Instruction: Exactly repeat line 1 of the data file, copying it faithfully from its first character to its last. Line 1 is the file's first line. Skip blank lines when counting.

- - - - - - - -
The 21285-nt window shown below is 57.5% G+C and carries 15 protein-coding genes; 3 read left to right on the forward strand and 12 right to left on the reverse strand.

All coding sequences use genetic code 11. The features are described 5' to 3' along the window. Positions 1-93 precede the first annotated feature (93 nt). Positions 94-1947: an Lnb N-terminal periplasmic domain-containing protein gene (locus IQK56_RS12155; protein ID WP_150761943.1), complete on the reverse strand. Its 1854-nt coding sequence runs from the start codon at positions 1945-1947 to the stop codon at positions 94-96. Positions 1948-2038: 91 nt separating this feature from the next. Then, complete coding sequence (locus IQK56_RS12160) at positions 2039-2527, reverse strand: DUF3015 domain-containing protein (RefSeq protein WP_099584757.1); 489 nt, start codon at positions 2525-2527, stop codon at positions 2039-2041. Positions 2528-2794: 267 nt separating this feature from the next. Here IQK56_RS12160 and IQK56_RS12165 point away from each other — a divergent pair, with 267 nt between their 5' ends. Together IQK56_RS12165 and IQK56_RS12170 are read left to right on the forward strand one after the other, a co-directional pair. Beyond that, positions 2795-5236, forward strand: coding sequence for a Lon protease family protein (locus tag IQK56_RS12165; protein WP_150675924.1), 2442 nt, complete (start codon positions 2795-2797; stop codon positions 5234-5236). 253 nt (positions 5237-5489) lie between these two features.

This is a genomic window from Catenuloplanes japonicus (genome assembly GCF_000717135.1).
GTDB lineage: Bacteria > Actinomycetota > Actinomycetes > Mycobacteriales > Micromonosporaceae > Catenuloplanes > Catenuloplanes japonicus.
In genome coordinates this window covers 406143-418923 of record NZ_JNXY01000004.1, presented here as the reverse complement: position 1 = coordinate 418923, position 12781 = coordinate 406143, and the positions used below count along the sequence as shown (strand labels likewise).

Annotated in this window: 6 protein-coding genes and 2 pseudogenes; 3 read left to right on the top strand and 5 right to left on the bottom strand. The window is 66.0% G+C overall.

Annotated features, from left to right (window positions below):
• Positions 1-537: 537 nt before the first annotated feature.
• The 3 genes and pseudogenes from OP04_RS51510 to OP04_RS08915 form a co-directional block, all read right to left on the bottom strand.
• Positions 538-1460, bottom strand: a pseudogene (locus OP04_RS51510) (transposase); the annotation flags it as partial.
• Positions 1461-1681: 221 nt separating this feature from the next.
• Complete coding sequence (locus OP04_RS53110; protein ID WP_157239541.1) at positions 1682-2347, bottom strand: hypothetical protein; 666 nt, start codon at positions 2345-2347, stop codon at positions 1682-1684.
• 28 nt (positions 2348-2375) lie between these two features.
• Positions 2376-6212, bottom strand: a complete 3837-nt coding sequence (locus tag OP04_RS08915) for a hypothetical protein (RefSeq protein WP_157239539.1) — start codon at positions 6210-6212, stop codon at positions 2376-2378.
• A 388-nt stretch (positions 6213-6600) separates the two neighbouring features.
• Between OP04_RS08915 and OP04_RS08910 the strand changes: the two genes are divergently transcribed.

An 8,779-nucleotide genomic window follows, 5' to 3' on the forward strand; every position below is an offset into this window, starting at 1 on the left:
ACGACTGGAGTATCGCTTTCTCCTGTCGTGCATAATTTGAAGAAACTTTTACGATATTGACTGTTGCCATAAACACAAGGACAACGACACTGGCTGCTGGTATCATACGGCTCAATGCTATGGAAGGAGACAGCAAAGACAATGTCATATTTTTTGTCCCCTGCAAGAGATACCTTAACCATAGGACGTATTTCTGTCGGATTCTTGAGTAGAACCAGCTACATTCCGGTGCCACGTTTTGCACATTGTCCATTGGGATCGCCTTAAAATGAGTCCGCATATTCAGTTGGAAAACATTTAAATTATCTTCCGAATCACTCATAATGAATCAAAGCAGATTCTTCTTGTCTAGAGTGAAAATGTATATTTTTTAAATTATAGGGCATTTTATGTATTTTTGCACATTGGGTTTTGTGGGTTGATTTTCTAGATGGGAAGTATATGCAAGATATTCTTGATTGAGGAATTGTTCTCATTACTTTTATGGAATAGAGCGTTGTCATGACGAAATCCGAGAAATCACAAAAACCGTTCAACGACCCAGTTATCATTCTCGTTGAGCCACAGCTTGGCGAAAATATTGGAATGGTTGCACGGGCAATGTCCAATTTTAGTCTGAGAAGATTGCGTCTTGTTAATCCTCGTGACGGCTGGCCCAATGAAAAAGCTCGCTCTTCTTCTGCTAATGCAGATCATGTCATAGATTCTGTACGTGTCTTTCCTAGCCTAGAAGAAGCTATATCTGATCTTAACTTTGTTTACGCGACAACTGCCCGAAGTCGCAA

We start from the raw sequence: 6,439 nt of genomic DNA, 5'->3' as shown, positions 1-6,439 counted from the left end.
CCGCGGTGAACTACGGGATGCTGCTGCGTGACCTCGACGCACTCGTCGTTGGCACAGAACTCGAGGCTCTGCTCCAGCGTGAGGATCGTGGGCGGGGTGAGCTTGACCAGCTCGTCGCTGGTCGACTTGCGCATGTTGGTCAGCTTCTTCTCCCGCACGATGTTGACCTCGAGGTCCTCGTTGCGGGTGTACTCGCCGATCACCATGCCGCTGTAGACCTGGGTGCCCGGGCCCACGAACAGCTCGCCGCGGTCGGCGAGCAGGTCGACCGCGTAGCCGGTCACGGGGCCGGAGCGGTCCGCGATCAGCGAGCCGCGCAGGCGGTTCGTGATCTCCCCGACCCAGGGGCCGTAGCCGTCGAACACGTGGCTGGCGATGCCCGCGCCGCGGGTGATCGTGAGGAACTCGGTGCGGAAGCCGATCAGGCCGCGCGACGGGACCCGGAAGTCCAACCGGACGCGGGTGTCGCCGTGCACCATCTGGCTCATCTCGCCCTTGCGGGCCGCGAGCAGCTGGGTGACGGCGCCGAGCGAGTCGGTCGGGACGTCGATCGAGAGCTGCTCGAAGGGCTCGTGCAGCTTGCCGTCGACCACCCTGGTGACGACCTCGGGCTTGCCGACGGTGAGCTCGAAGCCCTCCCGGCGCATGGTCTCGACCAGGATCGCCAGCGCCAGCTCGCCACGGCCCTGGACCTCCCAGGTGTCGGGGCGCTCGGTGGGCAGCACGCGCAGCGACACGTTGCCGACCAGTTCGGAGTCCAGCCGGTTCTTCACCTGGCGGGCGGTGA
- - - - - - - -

The 21285-nt window shown below is 57.5% G+C and carries 15 protein-coding genes; 3 read left to right on the forward strand and 12 right to left on the reverse strand.